Mas o menos . Se trata de algo subjetivo:...
Dicen en esta página: (...)Los demostrativos neutros hacen referencia a muy diversas nociones (materiales o inmateriales) especialmente cuando el que habla no desea nombrarlas o no está seguro del nombre que les corresponde (...)
It could just be my phone, but I've never had technical difficulty with Duolingo before, but, this sentence wouldn't play at first, and when it finally played, it would play the same sentence thrice over each other. It happened several times. Just letting y'all know so if it is Duolingo, perhaps you could fix it. (:
The "being" is the English sentence is a gerund (noun-like entity), which is typically translated as the infinitive in Spanish. Rule of the thumb: whenever you can replace a "[verb]-ing" form by "to [verb]" and it still makes good sense, it's a gerund.
And yes, your Spanish sentence is incorrect. After "dejar de" (or basically any verb with a preposition) you need an infinitive.
No, that would have a different word order in Spanish, pretty parallel to the English one: Nunca voy a dejar eso ser.
The original Spanish sentence is indeed "I am never going to stop being that" like in, "You may want your independence, but I am never going to stop being your parent."
By all the posts I can see that this sentence caused lots of problems. I wish I knew a good strategy for tackling these.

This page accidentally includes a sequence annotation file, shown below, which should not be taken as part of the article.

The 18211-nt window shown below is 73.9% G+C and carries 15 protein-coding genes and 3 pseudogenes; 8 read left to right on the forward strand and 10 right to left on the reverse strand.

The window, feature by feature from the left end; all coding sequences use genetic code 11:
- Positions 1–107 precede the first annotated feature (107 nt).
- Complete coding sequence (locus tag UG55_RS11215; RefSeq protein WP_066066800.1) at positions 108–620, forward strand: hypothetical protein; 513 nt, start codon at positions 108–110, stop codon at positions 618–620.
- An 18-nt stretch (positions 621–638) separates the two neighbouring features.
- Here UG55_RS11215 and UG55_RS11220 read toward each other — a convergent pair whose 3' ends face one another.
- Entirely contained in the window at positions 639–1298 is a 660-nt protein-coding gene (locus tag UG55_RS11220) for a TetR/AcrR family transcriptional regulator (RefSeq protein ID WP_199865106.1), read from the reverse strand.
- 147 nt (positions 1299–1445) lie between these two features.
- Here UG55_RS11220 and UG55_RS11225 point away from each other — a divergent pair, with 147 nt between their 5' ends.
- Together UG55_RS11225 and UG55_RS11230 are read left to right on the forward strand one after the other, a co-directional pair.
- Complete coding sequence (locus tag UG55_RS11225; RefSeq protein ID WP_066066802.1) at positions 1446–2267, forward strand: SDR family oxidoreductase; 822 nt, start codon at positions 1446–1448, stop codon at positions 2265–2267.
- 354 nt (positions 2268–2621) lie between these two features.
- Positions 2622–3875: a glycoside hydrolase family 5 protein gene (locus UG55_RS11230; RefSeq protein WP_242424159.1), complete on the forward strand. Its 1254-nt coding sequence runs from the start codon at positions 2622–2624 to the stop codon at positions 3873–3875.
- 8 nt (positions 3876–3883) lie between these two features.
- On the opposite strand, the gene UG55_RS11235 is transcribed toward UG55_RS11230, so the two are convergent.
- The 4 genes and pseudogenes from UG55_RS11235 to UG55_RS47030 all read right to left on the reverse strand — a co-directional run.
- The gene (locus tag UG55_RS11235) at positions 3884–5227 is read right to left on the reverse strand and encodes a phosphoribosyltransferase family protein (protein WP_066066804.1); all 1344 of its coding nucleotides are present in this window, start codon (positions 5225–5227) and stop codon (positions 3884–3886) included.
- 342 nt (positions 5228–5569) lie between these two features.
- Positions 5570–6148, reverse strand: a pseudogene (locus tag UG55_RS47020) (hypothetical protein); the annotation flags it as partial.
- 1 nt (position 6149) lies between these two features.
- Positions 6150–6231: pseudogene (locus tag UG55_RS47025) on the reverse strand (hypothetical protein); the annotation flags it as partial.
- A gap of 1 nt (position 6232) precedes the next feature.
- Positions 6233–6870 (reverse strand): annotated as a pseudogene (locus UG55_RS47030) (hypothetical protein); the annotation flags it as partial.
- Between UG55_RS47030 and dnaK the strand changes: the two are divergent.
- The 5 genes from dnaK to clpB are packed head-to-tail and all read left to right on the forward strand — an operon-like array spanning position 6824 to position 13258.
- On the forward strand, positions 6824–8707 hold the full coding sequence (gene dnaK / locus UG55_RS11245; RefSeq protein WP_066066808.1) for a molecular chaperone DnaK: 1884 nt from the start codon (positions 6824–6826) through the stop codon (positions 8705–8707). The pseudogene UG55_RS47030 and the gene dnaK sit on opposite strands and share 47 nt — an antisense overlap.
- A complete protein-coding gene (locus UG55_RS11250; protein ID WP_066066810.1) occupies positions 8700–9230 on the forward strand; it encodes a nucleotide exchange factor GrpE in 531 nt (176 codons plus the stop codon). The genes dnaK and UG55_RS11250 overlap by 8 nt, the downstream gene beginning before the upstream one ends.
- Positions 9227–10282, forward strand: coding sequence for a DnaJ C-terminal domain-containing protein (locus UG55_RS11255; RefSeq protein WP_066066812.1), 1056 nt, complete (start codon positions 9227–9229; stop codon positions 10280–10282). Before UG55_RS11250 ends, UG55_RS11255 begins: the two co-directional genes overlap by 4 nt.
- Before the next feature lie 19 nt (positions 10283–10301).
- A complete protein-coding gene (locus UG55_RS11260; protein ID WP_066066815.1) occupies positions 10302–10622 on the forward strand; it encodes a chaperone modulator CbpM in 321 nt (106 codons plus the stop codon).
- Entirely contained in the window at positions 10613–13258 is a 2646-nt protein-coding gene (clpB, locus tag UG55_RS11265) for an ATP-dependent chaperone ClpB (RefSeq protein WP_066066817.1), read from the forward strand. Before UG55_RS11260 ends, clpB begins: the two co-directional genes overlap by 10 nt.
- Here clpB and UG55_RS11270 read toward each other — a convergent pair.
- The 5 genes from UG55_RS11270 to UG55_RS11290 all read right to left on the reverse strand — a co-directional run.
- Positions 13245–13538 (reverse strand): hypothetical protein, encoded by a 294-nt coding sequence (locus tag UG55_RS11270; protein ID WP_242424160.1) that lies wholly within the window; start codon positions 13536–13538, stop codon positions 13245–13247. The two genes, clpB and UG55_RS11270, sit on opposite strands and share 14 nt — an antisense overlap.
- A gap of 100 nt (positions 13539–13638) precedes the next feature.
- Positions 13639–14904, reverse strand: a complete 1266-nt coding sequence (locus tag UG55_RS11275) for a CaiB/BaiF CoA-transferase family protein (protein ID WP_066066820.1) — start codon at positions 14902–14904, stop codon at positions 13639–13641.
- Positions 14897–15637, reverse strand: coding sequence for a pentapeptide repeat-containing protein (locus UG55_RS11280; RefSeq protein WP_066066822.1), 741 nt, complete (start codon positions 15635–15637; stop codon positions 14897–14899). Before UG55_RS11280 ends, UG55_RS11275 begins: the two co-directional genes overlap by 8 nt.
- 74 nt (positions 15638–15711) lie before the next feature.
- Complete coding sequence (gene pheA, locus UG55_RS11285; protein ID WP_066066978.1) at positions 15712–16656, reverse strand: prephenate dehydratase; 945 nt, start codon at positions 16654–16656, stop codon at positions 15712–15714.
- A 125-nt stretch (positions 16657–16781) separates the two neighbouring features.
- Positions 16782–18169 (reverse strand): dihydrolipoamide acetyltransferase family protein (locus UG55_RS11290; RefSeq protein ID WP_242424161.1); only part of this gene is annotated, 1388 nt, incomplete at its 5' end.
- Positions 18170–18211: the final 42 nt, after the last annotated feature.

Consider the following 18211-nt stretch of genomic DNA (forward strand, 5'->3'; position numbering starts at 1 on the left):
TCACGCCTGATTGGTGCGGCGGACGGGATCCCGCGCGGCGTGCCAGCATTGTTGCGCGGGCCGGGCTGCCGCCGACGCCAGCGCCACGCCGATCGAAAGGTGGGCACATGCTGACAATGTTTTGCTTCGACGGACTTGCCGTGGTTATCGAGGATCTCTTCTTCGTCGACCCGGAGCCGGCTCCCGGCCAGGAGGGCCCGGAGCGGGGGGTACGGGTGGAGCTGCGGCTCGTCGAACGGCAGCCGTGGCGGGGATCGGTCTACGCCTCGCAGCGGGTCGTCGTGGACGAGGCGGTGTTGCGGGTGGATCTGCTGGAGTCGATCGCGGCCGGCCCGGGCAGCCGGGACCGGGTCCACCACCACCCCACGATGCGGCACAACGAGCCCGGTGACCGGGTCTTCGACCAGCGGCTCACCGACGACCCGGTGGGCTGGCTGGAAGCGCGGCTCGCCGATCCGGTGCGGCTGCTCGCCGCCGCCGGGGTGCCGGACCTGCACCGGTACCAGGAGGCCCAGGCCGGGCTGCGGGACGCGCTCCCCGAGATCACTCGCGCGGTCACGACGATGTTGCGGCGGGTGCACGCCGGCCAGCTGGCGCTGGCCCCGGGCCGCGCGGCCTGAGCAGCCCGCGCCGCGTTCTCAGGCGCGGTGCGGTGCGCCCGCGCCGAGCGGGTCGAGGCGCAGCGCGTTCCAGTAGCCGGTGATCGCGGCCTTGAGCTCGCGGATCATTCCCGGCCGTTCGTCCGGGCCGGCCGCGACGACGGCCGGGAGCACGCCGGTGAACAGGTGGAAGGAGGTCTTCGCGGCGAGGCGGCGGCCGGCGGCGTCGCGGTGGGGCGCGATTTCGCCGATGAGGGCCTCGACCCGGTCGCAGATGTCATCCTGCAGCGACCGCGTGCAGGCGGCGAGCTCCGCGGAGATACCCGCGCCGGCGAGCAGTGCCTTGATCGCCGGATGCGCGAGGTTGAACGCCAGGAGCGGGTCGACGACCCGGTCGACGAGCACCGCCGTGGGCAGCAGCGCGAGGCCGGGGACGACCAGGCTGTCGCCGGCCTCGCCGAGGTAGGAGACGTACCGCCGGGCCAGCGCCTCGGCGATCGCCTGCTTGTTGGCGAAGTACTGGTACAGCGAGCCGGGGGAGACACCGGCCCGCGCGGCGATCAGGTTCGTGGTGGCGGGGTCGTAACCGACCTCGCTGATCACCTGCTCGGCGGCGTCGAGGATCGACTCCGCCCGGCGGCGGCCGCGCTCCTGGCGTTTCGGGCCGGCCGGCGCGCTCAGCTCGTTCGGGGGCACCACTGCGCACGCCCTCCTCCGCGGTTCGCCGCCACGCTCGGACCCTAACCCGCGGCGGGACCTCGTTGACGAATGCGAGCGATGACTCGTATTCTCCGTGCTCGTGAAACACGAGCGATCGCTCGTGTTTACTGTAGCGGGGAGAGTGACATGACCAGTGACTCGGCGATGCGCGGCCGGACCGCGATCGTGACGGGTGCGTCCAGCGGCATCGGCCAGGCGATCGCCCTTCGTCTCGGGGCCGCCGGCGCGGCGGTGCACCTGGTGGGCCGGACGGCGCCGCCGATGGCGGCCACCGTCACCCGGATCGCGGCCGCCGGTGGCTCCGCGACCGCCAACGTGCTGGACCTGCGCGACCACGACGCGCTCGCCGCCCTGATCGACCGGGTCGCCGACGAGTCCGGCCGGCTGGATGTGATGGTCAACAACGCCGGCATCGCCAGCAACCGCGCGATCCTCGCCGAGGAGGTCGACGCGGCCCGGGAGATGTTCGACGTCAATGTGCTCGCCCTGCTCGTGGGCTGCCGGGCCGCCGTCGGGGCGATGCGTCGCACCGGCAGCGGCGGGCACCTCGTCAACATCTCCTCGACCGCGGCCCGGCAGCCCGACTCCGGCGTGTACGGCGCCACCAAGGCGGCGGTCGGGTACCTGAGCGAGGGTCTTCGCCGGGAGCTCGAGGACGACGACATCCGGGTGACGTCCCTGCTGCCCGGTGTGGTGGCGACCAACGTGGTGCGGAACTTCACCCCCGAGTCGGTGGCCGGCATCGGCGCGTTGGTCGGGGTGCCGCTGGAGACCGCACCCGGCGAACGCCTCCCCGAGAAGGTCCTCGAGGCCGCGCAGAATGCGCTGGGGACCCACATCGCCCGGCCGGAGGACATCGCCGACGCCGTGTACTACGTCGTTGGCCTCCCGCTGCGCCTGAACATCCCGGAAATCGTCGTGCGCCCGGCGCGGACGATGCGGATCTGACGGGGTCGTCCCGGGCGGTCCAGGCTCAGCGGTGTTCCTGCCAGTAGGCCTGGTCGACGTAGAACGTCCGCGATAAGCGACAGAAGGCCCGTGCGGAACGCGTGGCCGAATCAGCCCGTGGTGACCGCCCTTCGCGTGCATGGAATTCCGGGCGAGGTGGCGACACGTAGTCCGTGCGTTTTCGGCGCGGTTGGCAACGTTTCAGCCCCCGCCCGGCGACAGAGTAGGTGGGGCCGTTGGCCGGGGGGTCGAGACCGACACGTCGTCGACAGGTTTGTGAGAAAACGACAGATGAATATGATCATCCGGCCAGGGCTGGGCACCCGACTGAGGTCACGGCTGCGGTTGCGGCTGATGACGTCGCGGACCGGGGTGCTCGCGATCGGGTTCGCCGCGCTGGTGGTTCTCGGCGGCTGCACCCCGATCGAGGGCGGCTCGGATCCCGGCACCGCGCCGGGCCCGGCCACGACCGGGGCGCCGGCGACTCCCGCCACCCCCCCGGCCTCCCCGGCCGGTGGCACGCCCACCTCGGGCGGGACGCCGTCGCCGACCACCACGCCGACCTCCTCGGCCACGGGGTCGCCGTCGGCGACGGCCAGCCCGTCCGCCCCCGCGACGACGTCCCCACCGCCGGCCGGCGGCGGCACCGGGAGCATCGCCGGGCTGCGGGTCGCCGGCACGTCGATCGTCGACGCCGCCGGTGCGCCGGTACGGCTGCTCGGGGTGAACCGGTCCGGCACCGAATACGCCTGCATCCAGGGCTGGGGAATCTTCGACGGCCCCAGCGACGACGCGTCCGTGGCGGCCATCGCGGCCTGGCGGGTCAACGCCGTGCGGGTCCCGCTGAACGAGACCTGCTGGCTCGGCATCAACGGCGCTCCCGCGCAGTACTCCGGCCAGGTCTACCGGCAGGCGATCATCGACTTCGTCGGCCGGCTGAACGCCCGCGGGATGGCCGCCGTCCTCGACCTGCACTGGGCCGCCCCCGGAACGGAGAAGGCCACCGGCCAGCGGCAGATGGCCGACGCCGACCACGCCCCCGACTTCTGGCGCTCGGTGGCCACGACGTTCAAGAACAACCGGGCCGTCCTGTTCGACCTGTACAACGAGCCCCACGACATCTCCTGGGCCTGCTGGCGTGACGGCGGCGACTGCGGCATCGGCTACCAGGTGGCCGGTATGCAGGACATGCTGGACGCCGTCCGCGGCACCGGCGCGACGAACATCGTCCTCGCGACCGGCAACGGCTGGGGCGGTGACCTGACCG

I started out with a literal take: "I never go to leave from to be that". Then I tried to think of a possible actual English translation. This leads to frustration, like groping in the dark. I feel like it is always a guessing game. I put "I am never going to leave that be."
I struggle with going from the literal to the actual meaning. Anyone have any advice?
The literal take is already a good start. You should try refining it a bit, though. Dejar has many meanings, which can be roughly encompassed by translating it with the verb "let". But even better would be to remember that "dejar de [hacer algo]" is a construction meaning "to stop [doing something]" (i.e. "to let something be"). Likewise, "ir a [hacer algo]" equals "to be going to [do something]". For these verbal constructions it's generally better to learn the verb-preposition phrase as one item.
~ Never am going to stop being that.